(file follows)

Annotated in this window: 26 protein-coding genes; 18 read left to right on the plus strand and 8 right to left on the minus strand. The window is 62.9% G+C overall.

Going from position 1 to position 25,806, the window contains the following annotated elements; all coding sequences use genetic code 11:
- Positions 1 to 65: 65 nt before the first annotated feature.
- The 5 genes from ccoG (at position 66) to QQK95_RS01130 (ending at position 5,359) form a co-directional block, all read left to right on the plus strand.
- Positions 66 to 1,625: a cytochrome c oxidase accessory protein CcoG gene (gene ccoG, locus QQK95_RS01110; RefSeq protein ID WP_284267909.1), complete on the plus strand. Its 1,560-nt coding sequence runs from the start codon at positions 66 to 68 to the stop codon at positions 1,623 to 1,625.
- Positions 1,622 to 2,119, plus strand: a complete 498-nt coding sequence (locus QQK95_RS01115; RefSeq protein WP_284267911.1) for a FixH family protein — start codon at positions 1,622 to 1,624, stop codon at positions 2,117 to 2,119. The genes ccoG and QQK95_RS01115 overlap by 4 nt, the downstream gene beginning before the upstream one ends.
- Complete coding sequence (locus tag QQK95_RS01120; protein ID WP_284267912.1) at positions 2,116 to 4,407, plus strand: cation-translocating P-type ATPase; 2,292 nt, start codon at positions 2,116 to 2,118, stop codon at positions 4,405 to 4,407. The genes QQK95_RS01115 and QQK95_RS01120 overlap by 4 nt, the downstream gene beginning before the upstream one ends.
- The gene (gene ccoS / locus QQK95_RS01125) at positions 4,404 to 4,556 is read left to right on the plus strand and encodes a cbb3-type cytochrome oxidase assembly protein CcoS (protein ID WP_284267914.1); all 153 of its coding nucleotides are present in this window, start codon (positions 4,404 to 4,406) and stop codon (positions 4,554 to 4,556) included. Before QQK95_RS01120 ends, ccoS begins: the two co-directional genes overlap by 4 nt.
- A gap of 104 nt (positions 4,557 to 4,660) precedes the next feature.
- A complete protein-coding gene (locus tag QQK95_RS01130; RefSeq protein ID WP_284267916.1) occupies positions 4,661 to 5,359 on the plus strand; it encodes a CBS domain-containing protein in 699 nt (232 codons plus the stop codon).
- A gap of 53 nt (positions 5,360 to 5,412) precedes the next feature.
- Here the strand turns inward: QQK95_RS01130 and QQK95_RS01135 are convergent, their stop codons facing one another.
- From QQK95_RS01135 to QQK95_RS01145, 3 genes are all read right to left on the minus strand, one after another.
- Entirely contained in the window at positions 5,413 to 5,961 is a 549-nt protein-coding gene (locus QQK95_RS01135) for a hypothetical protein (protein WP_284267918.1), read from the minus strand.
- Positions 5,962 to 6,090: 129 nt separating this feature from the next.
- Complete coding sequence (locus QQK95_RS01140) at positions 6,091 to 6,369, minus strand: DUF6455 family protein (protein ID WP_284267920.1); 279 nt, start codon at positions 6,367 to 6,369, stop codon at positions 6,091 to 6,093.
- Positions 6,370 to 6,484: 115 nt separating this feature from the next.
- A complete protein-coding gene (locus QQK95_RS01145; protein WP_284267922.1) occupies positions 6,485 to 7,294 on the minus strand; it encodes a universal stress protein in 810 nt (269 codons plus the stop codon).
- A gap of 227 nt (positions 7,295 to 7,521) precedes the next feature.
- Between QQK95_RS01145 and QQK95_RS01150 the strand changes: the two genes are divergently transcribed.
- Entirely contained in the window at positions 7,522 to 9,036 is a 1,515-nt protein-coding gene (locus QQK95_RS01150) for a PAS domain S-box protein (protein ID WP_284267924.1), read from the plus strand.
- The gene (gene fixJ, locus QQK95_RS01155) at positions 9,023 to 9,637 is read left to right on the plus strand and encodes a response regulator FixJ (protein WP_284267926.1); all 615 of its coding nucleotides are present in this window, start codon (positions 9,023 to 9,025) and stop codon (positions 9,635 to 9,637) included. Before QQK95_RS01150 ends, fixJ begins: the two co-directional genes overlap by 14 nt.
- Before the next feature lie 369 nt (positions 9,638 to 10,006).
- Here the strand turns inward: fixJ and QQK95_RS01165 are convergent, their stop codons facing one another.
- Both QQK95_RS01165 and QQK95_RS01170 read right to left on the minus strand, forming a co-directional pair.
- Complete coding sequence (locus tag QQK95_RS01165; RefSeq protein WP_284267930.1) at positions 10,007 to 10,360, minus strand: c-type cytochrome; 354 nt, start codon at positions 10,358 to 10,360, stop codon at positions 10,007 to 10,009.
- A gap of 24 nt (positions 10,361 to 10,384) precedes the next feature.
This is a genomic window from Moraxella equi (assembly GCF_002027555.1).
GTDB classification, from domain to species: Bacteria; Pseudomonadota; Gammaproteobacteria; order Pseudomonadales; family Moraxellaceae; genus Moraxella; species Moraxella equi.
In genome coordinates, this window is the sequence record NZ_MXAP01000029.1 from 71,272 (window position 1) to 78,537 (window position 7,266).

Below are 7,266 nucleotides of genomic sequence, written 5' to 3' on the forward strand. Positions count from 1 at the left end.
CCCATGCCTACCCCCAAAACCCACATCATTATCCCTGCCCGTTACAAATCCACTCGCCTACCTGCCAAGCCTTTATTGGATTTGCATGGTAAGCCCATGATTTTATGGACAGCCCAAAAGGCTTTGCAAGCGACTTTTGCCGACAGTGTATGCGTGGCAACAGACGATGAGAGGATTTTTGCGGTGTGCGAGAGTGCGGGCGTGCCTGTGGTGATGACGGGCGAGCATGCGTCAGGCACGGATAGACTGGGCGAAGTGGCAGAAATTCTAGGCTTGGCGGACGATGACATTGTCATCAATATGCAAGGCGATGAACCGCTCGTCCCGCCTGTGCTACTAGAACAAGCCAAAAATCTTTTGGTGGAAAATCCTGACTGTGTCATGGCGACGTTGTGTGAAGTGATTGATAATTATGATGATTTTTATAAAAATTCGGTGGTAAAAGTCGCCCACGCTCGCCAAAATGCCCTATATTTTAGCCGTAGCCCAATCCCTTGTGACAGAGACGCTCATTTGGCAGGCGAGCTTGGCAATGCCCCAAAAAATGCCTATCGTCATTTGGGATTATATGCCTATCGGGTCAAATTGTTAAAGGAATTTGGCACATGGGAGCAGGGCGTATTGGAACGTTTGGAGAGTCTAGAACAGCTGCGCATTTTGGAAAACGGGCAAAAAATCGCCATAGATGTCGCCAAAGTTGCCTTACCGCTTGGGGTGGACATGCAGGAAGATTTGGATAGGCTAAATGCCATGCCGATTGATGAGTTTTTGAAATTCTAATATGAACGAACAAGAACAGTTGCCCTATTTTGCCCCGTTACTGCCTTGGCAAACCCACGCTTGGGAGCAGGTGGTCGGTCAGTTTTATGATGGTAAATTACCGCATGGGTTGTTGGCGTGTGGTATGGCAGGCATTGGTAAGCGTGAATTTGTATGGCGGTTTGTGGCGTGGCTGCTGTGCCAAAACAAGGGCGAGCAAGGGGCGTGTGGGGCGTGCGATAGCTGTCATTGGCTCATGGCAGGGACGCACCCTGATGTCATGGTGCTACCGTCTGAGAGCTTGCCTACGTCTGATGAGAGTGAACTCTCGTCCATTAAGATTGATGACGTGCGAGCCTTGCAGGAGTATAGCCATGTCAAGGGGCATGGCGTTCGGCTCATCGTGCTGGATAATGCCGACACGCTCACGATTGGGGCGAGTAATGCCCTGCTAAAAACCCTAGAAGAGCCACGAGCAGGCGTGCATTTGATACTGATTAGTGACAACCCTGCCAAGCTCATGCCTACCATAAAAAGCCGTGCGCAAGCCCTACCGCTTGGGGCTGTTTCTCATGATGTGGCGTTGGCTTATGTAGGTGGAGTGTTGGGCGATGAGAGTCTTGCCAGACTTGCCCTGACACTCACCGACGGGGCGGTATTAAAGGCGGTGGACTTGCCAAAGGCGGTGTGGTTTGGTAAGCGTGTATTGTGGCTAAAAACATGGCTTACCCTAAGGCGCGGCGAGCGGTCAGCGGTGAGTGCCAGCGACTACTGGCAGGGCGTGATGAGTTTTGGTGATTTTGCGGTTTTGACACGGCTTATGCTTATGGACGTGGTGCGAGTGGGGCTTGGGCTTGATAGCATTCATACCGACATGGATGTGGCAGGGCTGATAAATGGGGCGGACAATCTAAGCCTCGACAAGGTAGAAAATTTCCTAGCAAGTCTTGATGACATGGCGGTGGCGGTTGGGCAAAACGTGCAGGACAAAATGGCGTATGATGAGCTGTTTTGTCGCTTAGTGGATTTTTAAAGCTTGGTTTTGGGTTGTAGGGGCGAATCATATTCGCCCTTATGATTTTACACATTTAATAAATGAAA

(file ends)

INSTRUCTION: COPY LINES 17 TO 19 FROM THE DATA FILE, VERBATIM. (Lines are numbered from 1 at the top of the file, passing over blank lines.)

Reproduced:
- Positions 6,370 to 6,484: 115 nt separating this feature from the next.
- A complete protein-coding gene (locus QQK95_RS01145; protein WP_284267922.1) occupies positions 6,485 to 7,294 on the minus strand; it encodes a universal stress protein in 810 nt (269 codons plus the stop codon).
- A gap of 227 nt (positions 7,295 to 7,521) precedes the next feature.